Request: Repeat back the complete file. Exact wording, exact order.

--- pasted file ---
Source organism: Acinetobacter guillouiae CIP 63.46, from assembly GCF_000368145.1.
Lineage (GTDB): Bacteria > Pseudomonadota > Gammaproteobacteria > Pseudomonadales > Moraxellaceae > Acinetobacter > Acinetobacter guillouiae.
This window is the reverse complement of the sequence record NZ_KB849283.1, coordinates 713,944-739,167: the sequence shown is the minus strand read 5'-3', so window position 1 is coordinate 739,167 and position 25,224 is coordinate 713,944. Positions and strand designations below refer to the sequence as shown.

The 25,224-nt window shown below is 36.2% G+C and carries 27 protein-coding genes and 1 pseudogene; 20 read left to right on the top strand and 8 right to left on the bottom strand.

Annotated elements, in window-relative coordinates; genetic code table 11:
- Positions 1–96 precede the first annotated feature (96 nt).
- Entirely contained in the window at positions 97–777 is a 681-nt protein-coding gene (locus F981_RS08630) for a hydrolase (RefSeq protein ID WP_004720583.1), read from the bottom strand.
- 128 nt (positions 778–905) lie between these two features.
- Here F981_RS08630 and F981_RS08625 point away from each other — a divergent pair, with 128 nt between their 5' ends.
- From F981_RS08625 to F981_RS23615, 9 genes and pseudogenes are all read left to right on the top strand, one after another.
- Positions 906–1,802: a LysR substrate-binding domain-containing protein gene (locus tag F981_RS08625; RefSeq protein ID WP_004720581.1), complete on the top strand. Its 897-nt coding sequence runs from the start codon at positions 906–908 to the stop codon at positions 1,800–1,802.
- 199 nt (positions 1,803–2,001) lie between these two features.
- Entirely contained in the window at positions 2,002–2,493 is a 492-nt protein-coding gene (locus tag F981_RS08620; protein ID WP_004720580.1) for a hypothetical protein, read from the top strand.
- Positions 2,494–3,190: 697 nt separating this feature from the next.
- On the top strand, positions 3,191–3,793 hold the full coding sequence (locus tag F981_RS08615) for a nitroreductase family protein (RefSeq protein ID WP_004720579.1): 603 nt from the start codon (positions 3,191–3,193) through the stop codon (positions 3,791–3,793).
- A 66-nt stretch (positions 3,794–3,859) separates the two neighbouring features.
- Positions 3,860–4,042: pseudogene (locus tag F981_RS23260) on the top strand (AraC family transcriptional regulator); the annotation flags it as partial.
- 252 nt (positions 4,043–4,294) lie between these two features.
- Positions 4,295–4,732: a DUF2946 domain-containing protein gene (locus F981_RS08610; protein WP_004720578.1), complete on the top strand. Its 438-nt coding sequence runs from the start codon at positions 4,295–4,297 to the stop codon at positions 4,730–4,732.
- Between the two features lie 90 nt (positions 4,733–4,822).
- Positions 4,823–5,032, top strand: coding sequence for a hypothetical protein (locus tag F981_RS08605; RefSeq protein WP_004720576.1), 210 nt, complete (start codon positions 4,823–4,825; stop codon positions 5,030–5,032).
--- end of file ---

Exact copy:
Source organism: Acinetobacter guillouiae CIP 63.46, from assembly GCF_000368145.1.
Lineage (GTDB): Bacteria > Pseudomonadota > Gammaproteobacteria > Pseudomonadales > Moraxellaceae > Acinetobacter > Acinetobacter guillouiae.
This window is the reverse complement of the sequence record NZ_KB849283.1, coordinates 713,944-739,167: the sequence shown is the minus strand read 5'-3', so window position 1 is coordinate 739,167 and position 25,224 is coordinate 713,944. Positions and strand designations below refer to the sequence as shown.

The 25,224-nt window shown below is 36.2% G+C and carries 27 protein-coding genes and 1 pseudogene; 20 read left to right on the top strand and 8 right to left on the bottom strand.

Annotated elements, in window-relative coordinates; genetic code table 11:
- Positions 1–96 precede the first annotated feature (96 nt).
- Entirely contained in the window at positions 97–777 is a 681-nt protein-coding gene (locus F981_RS08630) for a hydrolase (RefSeq protein ID WP_004720583.1), read from the bottom strand.
- 128 nt (positions 778–905) lie between these two features.
- Here F981_RS08630 and F981_RS08625 point away from each other — a divergent pair, with 128 nt between their 5' ends.
- From F981_RS08625 to F981_RS23615, 9 genes and pseudogenes are all read left to right on the top strand, one after another.
- Positions 906–1,802: a LysR substrate-binding domain-containing protein gene (locus tag F981_RS08625; RefSeq protein ID WP_004720581.1), complete on the top strand. Its 897-nt coding sequence runs from the start codon at positions 906–908 to the stop codon at positions 1,800–1,802.
- 199 nt (positions 1,803–2,001) lie between these two features.
- Entirely contained in the window at positions 2,002–2,493 is a 492-nt protein-coding gene (locus tag F981_RS08620; protein ID WP_004720580.1) for a hypothetical protein, read from the top strand.
- Positions 2,494–3,190: 697 nt separating this feature from the next.
- On the top strand, positions 3,191–3,793 hold the full coding sequence (locus tag F981_RS08615) for a nitroreductase family protein (RefSeq protein ID WP_004720579.1): 603 nt from the start codon (positions 3,191–3,193) through the stop codon (positions 3,791–3,793).
- A 66-nt stretch (positions 3,794–3,859) separates the two neighbouring features.
- Positions 3,860–4,042: pseudogene (locus tag F981_RS23260) on the top strand (AraC family transcriptional regulator); the annotation flags it as partial.
- 252 nt (positions 4,043–4,294) lie between these two features.
- Positions 4,295–4,732: a DUF2946 domain-containing protein gene (locus F981_RS08610; protein WP_004720578.1), complete on the top strand. Its 438-nt coding sequence runs from the start codon at positions 4,295–4,297 to the stop codon at positions 4,730–4,732.
- Between the two features lie 90 nt (positions 4,733–4,822).
- Positions 4,823–5,032, top strand: coding sequence for a hypothetical protein (locus tag F981_RS08605; RefSeq protein WP_004720576.1), 210 nt, complete (start codon positions 4,823–4,825; stop codon positions 5,030–5,032).